Aside from propinquity and homophily, in “What Is a Good Friend: A Qualitative Analysis of Desired Friendship Qualities” written by then student Christopher P. Roberts-Griffin the subject of attractiveness is brought into question based on the psychological assumptions made when we see those that are attractive: “Physically attractive people are judges to be kinder, stronger, more outgoing, more interesting, more exciting dates, more nurturing, and better people.” (Roberts-Griffin 4). This premise holds true when you look at the social structure and hierarchy of schools starting predominately in middle school. For instance, in regard to prepubescent children Dr. Tatum states “If you walk into racially mixed elementary schools, you will often see young children of diverse racial backgrounds playing with one another…crossing racial boundaries with an ease uncommon in adolescence” (Tatum 52). Based on this quote one begins to wonder, where is the divide? What exactly changes? While Tatum herself attributes the specific change to puberty and the urge to secure an identity, Echols and Graham associate this change with the simplicity of relating to someone based on race and ethnicity (Echols and Graham 462). If put into an unfamiliar or uncomfortable situation more than likely as a comforting mechanism the children are going to seek out another person they share something with, outside of gender, race or ethnicity is the easiest to distinguish.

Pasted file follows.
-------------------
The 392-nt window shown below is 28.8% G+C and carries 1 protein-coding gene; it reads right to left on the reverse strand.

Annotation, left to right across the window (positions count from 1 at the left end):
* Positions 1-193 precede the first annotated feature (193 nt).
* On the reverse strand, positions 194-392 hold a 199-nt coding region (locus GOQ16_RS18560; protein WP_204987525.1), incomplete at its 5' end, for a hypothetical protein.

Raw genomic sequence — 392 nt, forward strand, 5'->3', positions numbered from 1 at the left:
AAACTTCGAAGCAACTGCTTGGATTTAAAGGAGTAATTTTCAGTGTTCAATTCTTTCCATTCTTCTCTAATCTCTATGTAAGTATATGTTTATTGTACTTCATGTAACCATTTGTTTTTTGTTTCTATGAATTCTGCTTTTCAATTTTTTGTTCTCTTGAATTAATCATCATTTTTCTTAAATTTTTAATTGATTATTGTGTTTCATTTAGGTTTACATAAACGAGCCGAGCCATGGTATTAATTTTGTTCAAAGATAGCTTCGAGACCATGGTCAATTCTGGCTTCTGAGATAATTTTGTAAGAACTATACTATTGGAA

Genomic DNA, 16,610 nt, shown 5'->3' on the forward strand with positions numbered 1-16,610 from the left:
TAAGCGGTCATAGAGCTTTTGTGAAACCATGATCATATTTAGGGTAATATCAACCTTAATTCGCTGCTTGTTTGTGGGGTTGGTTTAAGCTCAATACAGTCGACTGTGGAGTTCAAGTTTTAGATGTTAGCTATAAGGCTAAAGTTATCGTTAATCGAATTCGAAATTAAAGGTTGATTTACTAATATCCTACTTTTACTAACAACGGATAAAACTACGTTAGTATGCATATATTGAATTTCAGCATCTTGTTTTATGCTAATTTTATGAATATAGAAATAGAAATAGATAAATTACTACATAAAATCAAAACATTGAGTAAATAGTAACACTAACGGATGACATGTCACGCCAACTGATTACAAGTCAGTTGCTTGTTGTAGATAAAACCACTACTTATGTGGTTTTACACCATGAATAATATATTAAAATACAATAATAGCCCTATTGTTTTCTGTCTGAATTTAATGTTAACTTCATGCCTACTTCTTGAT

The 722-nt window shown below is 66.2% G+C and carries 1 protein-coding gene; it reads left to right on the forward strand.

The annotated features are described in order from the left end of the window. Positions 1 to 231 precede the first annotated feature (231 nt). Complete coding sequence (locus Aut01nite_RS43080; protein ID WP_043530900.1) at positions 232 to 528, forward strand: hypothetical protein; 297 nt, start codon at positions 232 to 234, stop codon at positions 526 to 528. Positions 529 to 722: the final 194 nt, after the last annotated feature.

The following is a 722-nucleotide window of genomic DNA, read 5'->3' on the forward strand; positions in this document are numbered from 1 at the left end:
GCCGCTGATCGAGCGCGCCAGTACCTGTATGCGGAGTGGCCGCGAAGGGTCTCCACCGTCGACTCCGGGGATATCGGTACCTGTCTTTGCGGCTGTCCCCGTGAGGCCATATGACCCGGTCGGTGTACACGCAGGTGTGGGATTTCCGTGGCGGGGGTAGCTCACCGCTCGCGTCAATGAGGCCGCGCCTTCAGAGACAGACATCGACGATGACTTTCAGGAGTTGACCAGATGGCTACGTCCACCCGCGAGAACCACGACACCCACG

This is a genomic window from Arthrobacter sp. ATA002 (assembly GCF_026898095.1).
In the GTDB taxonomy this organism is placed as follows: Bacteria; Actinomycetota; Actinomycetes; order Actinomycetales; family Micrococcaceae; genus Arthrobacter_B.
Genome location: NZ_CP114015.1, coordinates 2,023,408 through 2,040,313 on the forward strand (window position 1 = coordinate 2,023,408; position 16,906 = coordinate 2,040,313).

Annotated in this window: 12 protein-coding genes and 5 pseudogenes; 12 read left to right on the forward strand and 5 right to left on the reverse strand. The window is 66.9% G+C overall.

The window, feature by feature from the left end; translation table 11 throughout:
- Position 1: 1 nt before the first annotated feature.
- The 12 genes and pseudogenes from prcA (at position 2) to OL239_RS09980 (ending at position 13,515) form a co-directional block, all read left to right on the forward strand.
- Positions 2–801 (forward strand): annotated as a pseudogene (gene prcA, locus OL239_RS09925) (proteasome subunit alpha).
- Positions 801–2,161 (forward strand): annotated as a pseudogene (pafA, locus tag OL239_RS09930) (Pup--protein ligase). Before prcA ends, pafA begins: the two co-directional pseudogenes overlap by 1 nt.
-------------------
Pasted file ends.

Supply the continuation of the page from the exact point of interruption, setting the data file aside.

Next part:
Although there is diversity present there may be issues with the ability to meet people outside of your racial group due to the way classes are set up. Graham and Echols describe it as “…academic tracking can restrict the amount of intergroup exposure students experience” (Graham and Echols 464). This being taken into account, there is not necessarily a prejudice or preference toward one or the other, just a difference in availability. Even with diversity playing such a large role and is very well worth taking into consideration, there are other aspects that feed into socialization. Roberts-Griffin speaks on the role attractiveness plays and the perception of attractive people when regarding friendship “Physically attractive people are judged to be kinder, stronger, more outgoing, more interesting, more exciting dates, more exciting, nurturing, and better people.” (Roberts-Griffin 4). Those who are attractive are generally treated better and more popular due to the association with desirable traits.